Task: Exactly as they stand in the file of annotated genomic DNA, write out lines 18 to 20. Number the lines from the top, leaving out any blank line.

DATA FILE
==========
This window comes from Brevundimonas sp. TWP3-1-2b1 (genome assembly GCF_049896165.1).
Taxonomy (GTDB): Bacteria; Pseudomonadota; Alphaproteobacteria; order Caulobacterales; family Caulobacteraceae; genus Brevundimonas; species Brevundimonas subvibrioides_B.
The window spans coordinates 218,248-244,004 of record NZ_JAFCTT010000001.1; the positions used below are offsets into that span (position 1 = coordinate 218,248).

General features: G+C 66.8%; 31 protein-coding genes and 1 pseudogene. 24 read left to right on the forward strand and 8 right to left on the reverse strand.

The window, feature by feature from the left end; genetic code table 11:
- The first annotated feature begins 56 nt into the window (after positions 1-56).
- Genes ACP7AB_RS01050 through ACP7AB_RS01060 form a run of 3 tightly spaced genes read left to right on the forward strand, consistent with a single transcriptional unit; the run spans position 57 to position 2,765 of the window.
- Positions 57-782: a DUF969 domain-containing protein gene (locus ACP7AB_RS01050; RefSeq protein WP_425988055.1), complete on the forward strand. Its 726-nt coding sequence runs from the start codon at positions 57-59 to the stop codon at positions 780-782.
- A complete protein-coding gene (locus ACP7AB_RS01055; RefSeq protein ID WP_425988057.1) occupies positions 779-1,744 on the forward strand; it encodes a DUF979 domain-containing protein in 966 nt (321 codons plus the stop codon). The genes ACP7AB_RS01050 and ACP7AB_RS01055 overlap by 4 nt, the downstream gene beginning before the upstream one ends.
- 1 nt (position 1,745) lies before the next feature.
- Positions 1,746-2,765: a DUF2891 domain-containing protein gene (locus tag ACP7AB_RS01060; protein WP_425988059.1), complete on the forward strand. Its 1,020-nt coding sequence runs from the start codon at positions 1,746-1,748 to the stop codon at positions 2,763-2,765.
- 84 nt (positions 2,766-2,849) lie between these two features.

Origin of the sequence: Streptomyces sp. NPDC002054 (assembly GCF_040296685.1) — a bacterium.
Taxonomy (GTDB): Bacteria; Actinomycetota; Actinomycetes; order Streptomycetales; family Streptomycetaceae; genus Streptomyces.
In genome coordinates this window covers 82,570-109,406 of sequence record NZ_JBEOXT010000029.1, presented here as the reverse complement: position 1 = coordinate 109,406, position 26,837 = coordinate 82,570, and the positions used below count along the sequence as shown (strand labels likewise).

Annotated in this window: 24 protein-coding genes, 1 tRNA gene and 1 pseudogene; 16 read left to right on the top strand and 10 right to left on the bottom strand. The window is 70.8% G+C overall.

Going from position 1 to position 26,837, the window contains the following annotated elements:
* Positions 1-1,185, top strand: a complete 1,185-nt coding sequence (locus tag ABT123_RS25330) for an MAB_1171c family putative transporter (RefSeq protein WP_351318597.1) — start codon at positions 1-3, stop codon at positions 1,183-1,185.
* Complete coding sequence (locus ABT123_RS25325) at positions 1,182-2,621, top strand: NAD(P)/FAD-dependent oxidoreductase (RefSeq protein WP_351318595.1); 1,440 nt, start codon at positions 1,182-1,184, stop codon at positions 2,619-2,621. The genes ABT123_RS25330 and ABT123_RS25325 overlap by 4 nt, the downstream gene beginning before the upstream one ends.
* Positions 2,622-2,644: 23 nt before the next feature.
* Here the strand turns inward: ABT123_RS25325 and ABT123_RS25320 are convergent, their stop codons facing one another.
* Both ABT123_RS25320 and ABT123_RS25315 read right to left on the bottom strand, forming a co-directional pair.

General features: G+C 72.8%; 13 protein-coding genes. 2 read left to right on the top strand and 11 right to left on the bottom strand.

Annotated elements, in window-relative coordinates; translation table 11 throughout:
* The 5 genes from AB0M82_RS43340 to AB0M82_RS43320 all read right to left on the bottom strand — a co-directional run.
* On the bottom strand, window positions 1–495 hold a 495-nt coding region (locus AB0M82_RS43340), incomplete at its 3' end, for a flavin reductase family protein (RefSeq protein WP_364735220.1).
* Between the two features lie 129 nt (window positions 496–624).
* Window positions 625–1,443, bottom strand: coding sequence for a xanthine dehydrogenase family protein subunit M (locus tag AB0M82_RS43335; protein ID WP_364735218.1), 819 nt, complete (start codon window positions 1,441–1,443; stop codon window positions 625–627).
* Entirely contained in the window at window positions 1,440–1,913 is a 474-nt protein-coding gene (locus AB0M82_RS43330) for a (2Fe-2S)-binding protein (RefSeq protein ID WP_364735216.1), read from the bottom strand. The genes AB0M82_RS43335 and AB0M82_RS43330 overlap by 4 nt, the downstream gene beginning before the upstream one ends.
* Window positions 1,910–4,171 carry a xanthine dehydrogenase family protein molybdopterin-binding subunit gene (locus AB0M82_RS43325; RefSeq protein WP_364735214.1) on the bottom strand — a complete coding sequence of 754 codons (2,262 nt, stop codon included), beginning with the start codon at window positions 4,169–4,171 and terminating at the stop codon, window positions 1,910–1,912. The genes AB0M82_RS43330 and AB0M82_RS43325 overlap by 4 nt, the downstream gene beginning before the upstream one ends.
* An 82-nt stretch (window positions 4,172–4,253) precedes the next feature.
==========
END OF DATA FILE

* Positions 1-1,185, top strand: a complete 1,185-nt coding sequence (locus tag ABT123_RS25330) for an MAB_1171c family putative transporter (RefSeq protein WP_351318597.1) — start codon at positions 1-3, stop codon at positions 1,183-1,185.
* Complete coding sequence (locus ABT123_RS25325) at positions 1,182-2,621, top strand: NAD(P)/FAD-dependent oxidoreductase (RefSeq protein WP_351318595.1); 1,440 nt, start codon at positions 1,182-1,184, stop codon at positions 2,619-2,621. The genes ABT123_RS25330 and ABT123_RS25325 overlap by 4 nt, the downstream gene beginning before the upstream one ends.
* Positions 2,622-2,644: 23 nt before the next feature.